Rejoice in the Lord always. I will say it again: Rejoice! Let your gentleness be evident to all. The Lord is near. Do not be anxious about anything, but in every situation, by prayer and petition, with thanksgiving, present your requests to God. And the peace of God, which transcends all understanding, will guard your hearts and your minds in Christ Jesus.

Finally, brothers and sisters, whatever is true, whatever is noble, whatever is right, whatever is pure, whatever is lovely, whatever is admirable—if anything is excellent or praiseworthy—think about such things. Whatever you have learned or received or heard from me, or seen in me—put it into practice. And the God of peace will be with you. (Philippians 4:4-9)

Did you catch Paul’s recipe for peace?

Peace comes through joyful worship of Jesus (4)

Rejoice in the Lord always. I will say it again: Rejoice!

Peace comes through prayerful reliance on God through Jesus (6-7)

Do not be anxious about anything, but in every situation, by prayer and petition, with thanksgiving, present your requests to God. And the peace of God, which transcends all understanding, will guard your hearts and your minds in Christ Jesus.

Peace comes through the enjoyment of the things of God (8-9)

Finally, brothers and sisters, whatever is true, whatever is noble, whatever is right, whatever is pure, whatever is lovely, whatever is admirable—if anything is excellent or praiseworthy—think about such things...And the God of peace will be with you.

The point is, despite our circumstances, peace is available to us now.

It is true that this is not the same kind of peace we will have in heaven. Now, our peace is fleeting. In heaven it will be continual. But the peace we experience in heaven will come from doing the same kind of things we are now able to do on earth. That is, the continual worship, reliance, and enjoyment of Jesus Christ.

What Paul knew is that, as long as we have access to Jesus, we have access to peace- the peace of God, that transcends all understanding.

So if you, like me, sincerely desire peace, then join me this week and come into the presence of the Prince of Peace, Jesus Christ.

Let’s turn off our 24-hour news channels. Let’s change the station on our political talking heads. And lets take a breather from our social media outrage.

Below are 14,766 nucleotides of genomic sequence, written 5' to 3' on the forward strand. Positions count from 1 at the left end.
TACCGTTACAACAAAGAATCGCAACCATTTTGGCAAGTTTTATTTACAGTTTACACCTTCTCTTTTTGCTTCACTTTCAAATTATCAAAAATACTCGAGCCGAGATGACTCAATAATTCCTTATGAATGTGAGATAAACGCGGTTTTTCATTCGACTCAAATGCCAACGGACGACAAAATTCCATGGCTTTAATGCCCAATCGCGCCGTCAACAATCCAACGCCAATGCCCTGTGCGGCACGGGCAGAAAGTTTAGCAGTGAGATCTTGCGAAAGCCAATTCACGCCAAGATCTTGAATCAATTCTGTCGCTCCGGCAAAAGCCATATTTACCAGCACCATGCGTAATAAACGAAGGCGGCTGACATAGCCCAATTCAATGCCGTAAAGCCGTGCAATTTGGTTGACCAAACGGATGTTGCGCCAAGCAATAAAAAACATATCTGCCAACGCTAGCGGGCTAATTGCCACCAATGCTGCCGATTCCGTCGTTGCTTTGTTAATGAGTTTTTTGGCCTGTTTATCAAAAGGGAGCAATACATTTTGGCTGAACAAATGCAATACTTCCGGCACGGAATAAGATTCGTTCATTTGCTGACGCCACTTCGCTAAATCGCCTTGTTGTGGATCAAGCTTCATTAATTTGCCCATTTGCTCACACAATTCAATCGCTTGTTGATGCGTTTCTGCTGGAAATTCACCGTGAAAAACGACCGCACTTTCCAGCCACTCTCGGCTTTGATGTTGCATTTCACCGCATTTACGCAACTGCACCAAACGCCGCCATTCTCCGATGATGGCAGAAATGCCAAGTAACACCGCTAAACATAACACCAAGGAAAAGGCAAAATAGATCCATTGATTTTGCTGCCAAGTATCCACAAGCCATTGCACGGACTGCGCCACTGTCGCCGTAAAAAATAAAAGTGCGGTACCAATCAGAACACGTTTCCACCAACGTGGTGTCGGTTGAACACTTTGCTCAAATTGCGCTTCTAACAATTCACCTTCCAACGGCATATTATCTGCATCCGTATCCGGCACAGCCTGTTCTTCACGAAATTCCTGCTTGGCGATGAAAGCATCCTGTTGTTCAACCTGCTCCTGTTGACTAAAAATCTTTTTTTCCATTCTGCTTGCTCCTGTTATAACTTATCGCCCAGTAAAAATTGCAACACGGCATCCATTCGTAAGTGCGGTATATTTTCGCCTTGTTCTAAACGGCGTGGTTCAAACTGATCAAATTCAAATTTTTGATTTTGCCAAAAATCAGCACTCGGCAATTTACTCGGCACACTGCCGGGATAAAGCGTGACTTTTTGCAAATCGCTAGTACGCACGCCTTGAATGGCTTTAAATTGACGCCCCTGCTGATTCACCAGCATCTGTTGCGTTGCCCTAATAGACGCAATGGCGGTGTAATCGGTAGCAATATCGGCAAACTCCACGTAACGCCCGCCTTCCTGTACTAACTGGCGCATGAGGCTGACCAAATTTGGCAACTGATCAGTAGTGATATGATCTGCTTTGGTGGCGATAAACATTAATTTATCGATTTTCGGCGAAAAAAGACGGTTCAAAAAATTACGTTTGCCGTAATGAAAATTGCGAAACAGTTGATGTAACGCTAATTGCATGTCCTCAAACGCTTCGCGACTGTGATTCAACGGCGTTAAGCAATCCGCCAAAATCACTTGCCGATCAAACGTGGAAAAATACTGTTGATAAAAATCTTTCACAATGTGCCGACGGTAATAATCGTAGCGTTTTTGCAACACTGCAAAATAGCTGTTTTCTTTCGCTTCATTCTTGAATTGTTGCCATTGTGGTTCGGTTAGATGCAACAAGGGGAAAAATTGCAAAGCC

And instead, lets spend time praising Jesus, relying on Jesus, and enjoying the gifts of Jesus–then we might just taste the beginnings of world peace.

 

For to us a child is born,
to us a son is given,
and the government will be on his shoulders.
And he will be called
Wonderful Counselor, Mighty God,
Everlasting Father, Prince of Peace.
Of the greatness of his government and peace
there will be no end.

(Isaiah 9:6-7)

 

 

How You Might Be Leading Your Friends To Hell

In a recent interview, billionaire and long time atheist Ted Turner, said, “I don’t want to go to Hell.” The soon to be 75 year old, still considers himself to be an agnostic, but now he is open to the possibility that “somebody is out there.”  And to show that he is serious about avoiding eternal damnation, he has, in his latter years, focused on doing good. He has been very generous with his wealth and has become an advocate and supporter of many worthwhile causes.  But is all his good deeds enough to get him into Heaven? Jane Fonda, an openly Christian women, who also happens to be Turner’s former wife says, when it comes to Heaven, Ted Turner is a “shoo-in.”  Why is she so sure about his eternal security? Here is an excerpt from the article:

Fonda said she believes Turner’s childhood traumas left him so protective of himself that he had trouble opening up emotionally. But, she said, he does want to get into Heaven. And, she said, he’s a shoo-in.
 
“Given his childhood,” Fonda said, “he should’ve become a dictator. He should’ve become a not nice person. The miracle is that he became what he is. A man who will go to Heaven, and there’ll be a lot of animals up there welcoming him, animals that have been brought back from the edge of extinction because of Ted. He’s turned out to be a good guy. And he says he’s not religious. But he, the whole time I was with him, every speech — and he likes to give speeches — he always ends his speech with ‘God bless.’ And he’ll get into Heaven. He’s a miracle.”
 

The interviewer then summed up the article this way:

 The old Ted Turner — the one who made billions and won the America’s Cup and the World Series and launched CNN — probably would have tried to buy his way in. But the do-gooder Ted is earning his way in by saving bison and other endangered species and fighting for the oceans and preserving 2 million acres of ranch land and standing up for women and supporting causes near and dear to the United Nations.
 
That Ted Turner gets into Heaven, by Jane Fonda’s accounting.